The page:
Laurence Anthony and Claire Hardaker first introduced FireAnt at the CL2015 conference. In their talk, Claire explained that her work with the Discourse of Online Misogyny (DOOM) project had led her to realise that when working with Twitter data, you fast encounter a large array of problems: how to easily collect data, how to arrange that data in a useful way, and how you then analyse that data effectively. It was these problems that had led to the creation of FireAnt, a freeware social media and data analysis toolkit. Laurence and Claire showed the CL2015 audience a beta version of FireAnt, and it’s safe to say it was very well received… the Q&A at the end of their talk went along the lines of ‘it will be publicly available, right?’, ‘when can I get my hands on it?’, and ‘can I sign up to help you trial the beta version?’.
Well, ladies and gentlemen, the wait is over. On Monday 22nd February, Laurence and Claire officially launched FireAnt; it became available to the public on Laurence Anthony’s website, and they held a launch event at Lancaster University to teach people how to use the tool. Here’s a little about what I learnt at this launch event…
FireAnt is not just for analysing social media data; it’s also for collecting it…
FireAnt makes collecting tweets incredibly easy. All you have to do is enter a search term, specify how long you want FireAnt to collect tweets for (or set a maximum number of tweets you want it to collect), and go away and have a cup of tea. To trial this, I instructed FireAnt to start collecting tweets that contained the hashtag #feminism. While I munched my way through two biscuits and two cups of tea, 675 tweets were posted on Twitter containing the hashtag #feminism; FireAnt collected all of these.
FireAnt helps you extract the data you’re actually interested in…
When you collect social media data, you don’t just collect texts that people have posted online. You also collect lots of information about these texts – for example, the date and time that each text was posted on the internet, the username of the person who posted the content, the location of that user, etc. This means that the file containing all your data is often very large, and you have to extract the bits you want to work with. This sounds simple but in reality it’s not, unless you’re a fairly capable programmer and have a computer with a decent amount of memory. However, with FireAnt, the process is much simpler. FireAnt automatically detects what information you have in your file, allows you to filter this, and creates new files with the information you’re interested in (without crashing your computer!).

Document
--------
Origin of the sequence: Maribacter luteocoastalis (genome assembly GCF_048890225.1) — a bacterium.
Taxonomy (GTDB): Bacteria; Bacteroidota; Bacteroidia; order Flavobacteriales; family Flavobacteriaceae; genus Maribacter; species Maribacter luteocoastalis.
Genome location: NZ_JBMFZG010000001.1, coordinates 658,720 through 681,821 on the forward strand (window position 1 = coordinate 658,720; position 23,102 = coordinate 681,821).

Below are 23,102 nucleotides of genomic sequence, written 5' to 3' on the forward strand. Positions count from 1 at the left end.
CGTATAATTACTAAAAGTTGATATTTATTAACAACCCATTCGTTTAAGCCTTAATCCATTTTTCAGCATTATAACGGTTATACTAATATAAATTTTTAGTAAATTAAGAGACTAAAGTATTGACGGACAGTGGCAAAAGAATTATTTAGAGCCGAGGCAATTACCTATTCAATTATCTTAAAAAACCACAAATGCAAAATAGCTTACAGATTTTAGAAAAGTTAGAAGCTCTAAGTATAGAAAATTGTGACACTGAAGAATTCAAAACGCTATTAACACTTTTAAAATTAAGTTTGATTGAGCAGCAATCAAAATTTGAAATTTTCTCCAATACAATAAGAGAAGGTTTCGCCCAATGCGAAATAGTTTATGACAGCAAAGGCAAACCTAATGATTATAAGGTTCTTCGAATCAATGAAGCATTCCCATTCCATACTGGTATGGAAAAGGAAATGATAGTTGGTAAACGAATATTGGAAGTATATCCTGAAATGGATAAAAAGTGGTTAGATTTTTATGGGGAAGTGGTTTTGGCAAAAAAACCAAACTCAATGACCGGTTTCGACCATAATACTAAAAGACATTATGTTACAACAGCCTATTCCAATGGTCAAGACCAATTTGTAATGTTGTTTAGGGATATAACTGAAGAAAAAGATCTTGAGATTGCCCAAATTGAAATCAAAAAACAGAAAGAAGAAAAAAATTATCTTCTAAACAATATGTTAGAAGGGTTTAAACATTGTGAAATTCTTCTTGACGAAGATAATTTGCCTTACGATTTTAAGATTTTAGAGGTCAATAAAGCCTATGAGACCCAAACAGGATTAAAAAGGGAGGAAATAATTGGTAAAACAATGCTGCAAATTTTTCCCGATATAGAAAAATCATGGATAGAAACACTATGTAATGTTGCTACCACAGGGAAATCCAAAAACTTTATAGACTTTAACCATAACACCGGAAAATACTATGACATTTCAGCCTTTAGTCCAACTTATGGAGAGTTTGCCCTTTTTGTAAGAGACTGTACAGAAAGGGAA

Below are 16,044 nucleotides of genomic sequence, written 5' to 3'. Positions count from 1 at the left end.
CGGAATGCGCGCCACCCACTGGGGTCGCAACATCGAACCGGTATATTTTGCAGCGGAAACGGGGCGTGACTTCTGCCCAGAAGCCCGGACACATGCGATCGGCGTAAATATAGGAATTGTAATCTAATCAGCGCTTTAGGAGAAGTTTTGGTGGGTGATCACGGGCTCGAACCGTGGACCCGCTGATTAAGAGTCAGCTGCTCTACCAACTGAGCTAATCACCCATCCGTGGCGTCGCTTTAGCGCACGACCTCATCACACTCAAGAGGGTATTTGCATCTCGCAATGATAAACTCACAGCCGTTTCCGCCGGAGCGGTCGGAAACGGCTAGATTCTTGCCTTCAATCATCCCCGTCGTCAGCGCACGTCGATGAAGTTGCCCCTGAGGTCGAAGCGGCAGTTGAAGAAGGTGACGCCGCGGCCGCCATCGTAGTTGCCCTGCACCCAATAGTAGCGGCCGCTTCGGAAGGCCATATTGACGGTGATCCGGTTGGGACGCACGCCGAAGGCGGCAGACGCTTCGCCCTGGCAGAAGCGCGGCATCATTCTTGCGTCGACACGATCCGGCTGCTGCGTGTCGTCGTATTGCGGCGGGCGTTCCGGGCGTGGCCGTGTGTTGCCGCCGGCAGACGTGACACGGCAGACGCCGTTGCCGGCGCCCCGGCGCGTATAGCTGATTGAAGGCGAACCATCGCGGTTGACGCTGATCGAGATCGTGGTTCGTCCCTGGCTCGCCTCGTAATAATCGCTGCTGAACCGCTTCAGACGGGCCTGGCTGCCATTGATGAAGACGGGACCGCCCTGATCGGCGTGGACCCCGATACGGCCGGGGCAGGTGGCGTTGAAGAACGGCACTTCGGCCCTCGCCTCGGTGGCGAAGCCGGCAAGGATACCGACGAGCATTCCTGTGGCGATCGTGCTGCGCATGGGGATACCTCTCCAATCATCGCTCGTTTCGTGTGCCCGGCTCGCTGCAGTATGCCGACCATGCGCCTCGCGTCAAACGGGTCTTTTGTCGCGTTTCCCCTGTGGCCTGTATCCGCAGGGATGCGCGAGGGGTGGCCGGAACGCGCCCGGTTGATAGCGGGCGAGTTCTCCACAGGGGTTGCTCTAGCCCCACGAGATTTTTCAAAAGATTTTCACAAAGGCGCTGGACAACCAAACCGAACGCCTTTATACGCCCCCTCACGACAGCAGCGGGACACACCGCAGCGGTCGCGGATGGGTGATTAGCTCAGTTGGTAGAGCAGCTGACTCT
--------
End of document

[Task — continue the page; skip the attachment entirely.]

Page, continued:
FireAnt can also help you analyse your data….
At the launch event, we experimented with three different analysis features of FireAnt. Firstly, FireAnt allows you to gather timeseries data, showing the usage of a particular word within your dataset across time. You can use this to produce pretty graphs, such as the one below, or export the data to Excel.
Secondly, FireAnt can produce Geoposition maps. For example, below is a picture of Abi Hawtin, one of CASS’ research students, who’s looking very excited because she used FireAnt to create a map showing the different locations that the tweets in her dataset were posted from:
Thirdly, FireAnt allows you to easily produce network graphs, like the one below:One great feature of these graphs is that they allow you to plot lots of different things. These types of graphs are typically hard to produce but with a tool like FireAnt it’s easy.
What are you waiting for? Time to try FireAnt out for yourself!